These themes came up over and over-how hard it was to care for children whose physical and mental health needs were being siloed. I realized that the barriers being encountered were systemic and beyond individual institutions, and that there was a paucity of voices with lived expertise at policy tables talking about this issue.

So I turned my professional attention to policy work.

What are the main issues you are hearing from caregivers who are trying to navigate the mental health system with their children?

At the top of the list is having to wait for a diagnosis or crisis to get care. We don’t wait for pre-diabetes to turn into diabetes or for pre-cancerous cells to metastasize before triggering medical interventions. I know changes are being made in this arena, but it is still a huge point of pain and frustration for caregivers. Caregivers know when their children are struggling, yet the resources to halt the progression into a more serious situation have not been available.

Closely related is the lack of a meaningful continuum of care and the gap that leaves between mild to moderate mental health issues and hospitalization. Specifically, there seems to be a refusal to treat mental health conditions like any other chronic health condition.

For example, a child with Crohn’s disease gets continued treatment and supportive therapies even when they are non-symptomatic. However, depression, anxiety, substance use disorder, and other mental health illnesses are treated episodically, if at all, and often with no long term management plans.

Where do you see the most potential for change and what can CCT’s allies and advocates do to accelerate that change?

Presumptive eligibility will be huge – allowing for care prior to a mental health diagnosis is essential. I think it’s going to be important for all stakeholders to make sure this policy comes to life and that providers, parents, caregivers, and community members know how to access care for children who are at risk for mental health diagnoses.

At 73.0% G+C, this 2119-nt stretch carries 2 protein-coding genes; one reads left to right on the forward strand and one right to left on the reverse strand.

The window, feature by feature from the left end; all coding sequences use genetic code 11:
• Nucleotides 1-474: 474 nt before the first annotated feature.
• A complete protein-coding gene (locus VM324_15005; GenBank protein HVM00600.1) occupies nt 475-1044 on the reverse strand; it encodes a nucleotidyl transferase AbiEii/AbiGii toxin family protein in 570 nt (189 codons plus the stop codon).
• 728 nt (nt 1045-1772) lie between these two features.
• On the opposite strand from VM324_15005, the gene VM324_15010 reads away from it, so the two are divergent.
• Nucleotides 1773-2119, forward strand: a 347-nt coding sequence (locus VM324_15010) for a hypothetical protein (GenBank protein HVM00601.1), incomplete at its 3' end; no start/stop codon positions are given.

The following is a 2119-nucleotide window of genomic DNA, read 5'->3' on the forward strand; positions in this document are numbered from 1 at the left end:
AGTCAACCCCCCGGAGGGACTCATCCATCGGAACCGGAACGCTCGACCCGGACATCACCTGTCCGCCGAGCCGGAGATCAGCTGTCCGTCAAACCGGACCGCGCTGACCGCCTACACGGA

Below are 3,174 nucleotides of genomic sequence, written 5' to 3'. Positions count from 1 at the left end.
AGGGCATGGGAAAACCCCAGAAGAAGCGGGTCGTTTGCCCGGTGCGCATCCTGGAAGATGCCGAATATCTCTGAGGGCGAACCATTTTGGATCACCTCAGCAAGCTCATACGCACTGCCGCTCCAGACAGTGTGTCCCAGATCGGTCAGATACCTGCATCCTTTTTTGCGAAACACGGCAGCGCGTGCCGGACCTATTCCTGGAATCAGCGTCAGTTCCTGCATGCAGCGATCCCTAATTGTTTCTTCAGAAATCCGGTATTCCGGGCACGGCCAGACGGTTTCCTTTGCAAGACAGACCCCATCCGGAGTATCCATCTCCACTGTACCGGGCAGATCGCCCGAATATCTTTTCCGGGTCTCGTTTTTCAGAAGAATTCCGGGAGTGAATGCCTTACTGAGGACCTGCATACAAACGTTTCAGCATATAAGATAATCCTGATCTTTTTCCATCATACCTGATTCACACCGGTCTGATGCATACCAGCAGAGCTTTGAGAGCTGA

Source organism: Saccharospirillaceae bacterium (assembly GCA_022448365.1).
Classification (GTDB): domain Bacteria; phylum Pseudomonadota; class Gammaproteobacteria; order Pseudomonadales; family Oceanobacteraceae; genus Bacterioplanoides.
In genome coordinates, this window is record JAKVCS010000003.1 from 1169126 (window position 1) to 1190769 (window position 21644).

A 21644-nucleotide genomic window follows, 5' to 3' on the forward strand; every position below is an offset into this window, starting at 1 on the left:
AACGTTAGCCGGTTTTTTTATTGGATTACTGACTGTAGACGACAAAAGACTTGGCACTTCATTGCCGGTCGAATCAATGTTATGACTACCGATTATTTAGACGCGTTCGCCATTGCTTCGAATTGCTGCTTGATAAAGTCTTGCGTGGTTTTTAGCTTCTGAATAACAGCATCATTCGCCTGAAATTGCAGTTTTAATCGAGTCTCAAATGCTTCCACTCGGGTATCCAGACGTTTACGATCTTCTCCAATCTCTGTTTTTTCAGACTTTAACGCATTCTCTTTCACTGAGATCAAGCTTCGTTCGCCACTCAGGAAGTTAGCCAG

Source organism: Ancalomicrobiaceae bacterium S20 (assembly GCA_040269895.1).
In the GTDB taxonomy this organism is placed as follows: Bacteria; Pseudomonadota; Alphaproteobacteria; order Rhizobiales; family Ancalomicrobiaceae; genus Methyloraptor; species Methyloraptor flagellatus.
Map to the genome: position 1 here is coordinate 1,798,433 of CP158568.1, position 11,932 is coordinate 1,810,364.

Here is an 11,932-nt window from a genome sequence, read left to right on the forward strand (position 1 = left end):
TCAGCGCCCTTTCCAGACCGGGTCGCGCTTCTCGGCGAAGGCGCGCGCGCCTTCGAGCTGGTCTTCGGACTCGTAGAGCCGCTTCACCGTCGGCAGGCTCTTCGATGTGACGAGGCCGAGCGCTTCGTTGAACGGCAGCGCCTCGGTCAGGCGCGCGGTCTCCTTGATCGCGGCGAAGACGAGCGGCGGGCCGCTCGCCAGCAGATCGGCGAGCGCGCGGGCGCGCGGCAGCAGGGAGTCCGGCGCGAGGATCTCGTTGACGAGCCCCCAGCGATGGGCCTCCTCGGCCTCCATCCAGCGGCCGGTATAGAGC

I think models like UCSF’s CAPP program that train pediatricians to treat mental health conditions during primary visits and the dyadic benefit (treating caregiver and child together) hold incredible promise.

Policies to create a more inclusive workforce- peer professionals, community health workers, etc – hold promise as strategies to make behavioral health care more accessible by de-pathologizing, removing stigma, addressing structure barriers to care, and addressing health disparities.

Recognition of how structural racism and ableism within the healthcare delivery system is harming children and caregivers is essential. I am hopeful that the new contracts for MediCaid managed care providers will create new systems of accountability and redress for healthcare disparities. And that directing new funds for behavioral health to school-based settings will create pathways for inclusion.


California Children’s Trust

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Principal, California Children’s Trust: Alex Briscoe


The California Children’s Trust is committed to working together to reinvent our state’s approach to children’s social, emotional, and developmental health. We are a statewide initiative that seeks to improve child well-being through policy and systems reform.

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“It’s our responsibility to set up the next generation with the mental health tools they need to succeed at school and in life. SB 803 is a great step forward in the peer-to-peer world but it needs to be followed up with more legislation that includes youth under 18 at the high school level.”
Sriya Chilla
Freshman at UCLA, CCT Youth Advisory Board member

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The California Children’s Trust is a time-bound initiative supercharged by partnerships with youth leaders and community-based organizations who are positioned to advance CCT’s work after the initiative sunsets at the end of 2024.

Over the next two years, if Principal Alex Briscoe and the team are right, California will be well on its way towards robust, generational support for children’s social and emotional well-being.